Home Front logoQ. I am starting to explore the option of becoming a landlord, but feel a little daunted at all the factors I need to take into consideration just to get started. Terms like rental yield, as well as how to actually calculate yields to make sure I am making a good business decision phase me completely. Can you help?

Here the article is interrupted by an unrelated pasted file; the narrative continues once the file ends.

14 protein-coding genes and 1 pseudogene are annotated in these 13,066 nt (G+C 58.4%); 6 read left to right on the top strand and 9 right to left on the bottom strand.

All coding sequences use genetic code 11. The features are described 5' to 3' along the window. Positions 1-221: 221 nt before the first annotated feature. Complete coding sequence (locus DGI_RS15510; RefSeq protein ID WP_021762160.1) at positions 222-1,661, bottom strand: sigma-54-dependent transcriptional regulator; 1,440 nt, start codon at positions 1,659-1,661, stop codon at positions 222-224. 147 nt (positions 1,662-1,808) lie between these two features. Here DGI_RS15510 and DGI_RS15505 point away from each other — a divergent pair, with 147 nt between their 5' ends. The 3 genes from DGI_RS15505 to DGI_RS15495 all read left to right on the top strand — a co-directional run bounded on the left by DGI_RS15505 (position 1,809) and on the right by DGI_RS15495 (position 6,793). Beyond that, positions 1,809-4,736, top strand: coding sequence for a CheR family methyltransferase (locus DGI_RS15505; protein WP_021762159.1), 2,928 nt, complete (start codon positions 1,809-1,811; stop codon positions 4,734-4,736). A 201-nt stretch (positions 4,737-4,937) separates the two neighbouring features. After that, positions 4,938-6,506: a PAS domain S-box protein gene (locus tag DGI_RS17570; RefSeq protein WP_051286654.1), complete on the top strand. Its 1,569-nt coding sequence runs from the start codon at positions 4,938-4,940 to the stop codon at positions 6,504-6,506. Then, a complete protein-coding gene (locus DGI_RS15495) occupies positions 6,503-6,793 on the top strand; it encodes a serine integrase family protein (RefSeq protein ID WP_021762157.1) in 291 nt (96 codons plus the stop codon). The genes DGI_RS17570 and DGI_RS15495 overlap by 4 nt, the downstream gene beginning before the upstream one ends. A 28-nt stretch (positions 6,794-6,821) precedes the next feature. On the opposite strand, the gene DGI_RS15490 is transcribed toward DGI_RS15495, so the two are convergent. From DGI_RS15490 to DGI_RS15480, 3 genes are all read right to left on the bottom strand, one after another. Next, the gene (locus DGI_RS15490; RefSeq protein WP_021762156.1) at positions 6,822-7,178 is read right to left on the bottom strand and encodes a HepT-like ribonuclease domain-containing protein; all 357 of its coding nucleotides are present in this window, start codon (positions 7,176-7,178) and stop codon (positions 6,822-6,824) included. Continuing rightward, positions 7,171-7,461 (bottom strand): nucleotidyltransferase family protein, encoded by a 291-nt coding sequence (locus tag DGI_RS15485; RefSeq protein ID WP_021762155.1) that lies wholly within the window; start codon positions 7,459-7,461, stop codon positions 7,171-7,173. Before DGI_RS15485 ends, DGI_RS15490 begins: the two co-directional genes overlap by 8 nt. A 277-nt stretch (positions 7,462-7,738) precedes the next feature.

A. Rental yield is paramount for a successful investor – whether you are buying the property outright or funding the investment with a buy-to-let mortgage. As a landlord, you can make money from your asset in two ways, capital growth – when your property’s value has increased and rental income – the money you receive as rent from your tenant. Many like yourself seem to confuse rental income with rental yield. For a novice it’s an easy mistake, but it’s important to understand the difference. In layman’s terms, rental yield is a measure of the return on a property investment. It is the actual profit made compared to the amount you immediately put into the investment. You should be aware that there are many factors that can have an effect on rental yield. For instance, area differences, property prices, capital appreciation, interest rates, demand growth and the ever changing housing market can all play their part. For instance, if you own a property in London in comparison to say something on the commuter belt, the property can demand a much higher rental price and consequently gain a much higher rental yield. But how do you calculate rental yield exactly? The easiest way is to divide a year’s total rent by the purchase price of a property. However, this would only be the yield if you owned the property outright. If you have a mortgage and other expenses, you can calculate your rental yield like this: – Firstly, calculate the initial investment made by adding together your deposit and any other costs, such as stamp duty. Work out the total mortgage repayments made in a year, take the monthly payment and multiply it by 12. Then calculate how much rent is collected from tenants during the year. Then you can calculate the gross rental income: annual rent collected – annual mortgage repayment = gross rental income. You then have to deduct costs (insurance, maintenance, void periods, and repairs) to get the net rental income. You can then calculate the net rental yield: net rental income / initial investment figure x 100 = net rental yield. Typically, in the first few years the mortgage payments may be higher than the rental yield. But over time, if the investment was well-made, there should be both capital growth and a healthy rental yield.